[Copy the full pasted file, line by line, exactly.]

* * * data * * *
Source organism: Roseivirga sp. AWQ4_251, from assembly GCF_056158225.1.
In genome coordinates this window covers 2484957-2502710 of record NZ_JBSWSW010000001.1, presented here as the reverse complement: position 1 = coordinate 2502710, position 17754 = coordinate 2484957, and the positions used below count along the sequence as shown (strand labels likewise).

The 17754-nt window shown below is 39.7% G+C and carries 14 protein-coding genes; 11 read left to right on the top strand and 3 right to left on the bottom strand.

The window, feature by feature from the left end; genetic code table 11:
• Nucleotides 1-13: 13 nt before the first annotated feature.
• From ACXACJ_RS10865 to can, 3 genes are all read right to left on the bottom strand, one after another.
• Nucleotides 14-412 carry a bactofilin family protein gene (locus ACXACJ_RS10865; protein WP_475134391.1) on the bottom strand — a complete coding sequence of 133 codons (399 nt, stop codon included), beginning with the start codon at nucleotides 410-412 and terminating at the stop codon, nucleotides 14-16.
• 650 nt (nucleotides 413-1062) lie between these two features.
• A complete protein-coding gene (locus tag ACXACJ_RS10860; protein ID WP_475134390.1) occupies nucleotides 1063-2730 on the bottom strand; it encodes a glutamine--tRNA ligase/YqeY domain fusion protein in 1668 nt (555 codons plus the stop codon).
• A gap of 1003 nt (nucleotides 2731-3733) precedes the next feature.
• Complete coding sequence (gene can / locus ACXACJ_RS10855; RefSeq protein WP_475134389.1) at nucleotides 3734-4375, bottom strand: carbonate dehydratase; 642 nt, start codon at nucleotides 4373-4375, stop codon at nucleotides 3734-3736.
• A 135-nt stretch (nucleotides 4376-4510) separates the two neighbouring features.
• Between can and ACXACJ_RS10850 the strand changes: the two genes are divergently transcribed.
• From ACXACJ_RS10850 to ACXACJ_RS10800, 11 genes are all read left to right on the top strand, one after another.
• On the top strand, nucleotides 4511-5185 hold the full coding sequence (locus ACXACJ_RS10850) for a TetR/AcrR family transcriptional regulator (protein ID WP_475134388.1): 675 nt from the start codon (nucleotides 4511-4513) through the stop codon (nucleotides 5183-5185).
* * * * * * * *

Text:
Source organism: Roseivirga sp. AWQ4_251, from assembly GCF_056158225.1.
In genome coordinates this window covers 2484957-2502710 of record NZ_JBSWSW010000001.1, presented here as the reverse complement: position 1 = coordinate 2502710, position 17754 = coordinate 2484957, and the positions used below count along the sequence as shown (strand labels likewise).

The 17754-nt window shown below is 39.7% G+C and carries 14 protein-coding genes; 11 read left to right on the top strand and 3 right to left on the bottom strand.

The window, feature by feature from the left end; genetic code table 11:
• Nucleotides 1-13: 13 nt before the first annotated feature.
• From ACXACJ_RS10865 to can, 3 genes are all read right to left on the bottom strand, one after another.
• Nucleotides 14-412 carry a bactofilin family protein gene (locus ACXACJ_RS10865; protein WP_475134391.1) on the bottom strand — a complete coding sequence of 133 codons (399 nt, stop codon included), beginning with the start codon at nucleotides 410-412 and terminating at the stop codon, nucleotides 14-16.
• 650 nt (nucleotides 413-1062) lie between these two features.
• A complete protein-coding gene (locus tag ACXACJ_RS10860; protein ID WP_475134390.1) occupies nucleotides 1063-2730 on the bottom strand; it encodes a glutamine--tRNA ligase/YqeY domain fusion protein in 1668 nt (555 codons plus the stop codon).
• A gap of 1003 nt (nucleotides 2731-3733) precedes the next feature.
• Complete coding sequence (gene can / locus ACXACJ_RS10855; RefSeq protein WP_475134389.1) at nucleotides 3734-4375, bottom strand: carbonate dehydratase; 642 nt, start codon at nucleotides 4373-4375, stop codon at nucleotides 3734-3736.
• A 135-nt stretch (nucleotides 4376-4510) separates the two neighbouring features.
• Between can and ACXACJ_RS10850 the strand changes: the two genes are divergently transcribed.
• From ACXACJ_RS10850 to ACXACJ_RS10800, 11 genes are all read left to right on the top strand, one after another.
• On the top strand, nucleotides 4511-5185 hold the full coding sequence (locus ACXACJ_RS10850) for a TetR/AcrR family transcriptional regulator (protein ID WP_475134388.1): 675 nt from the start codon (nucleotides 4511-4513) through the stop codon (nucleotides 5183-5185).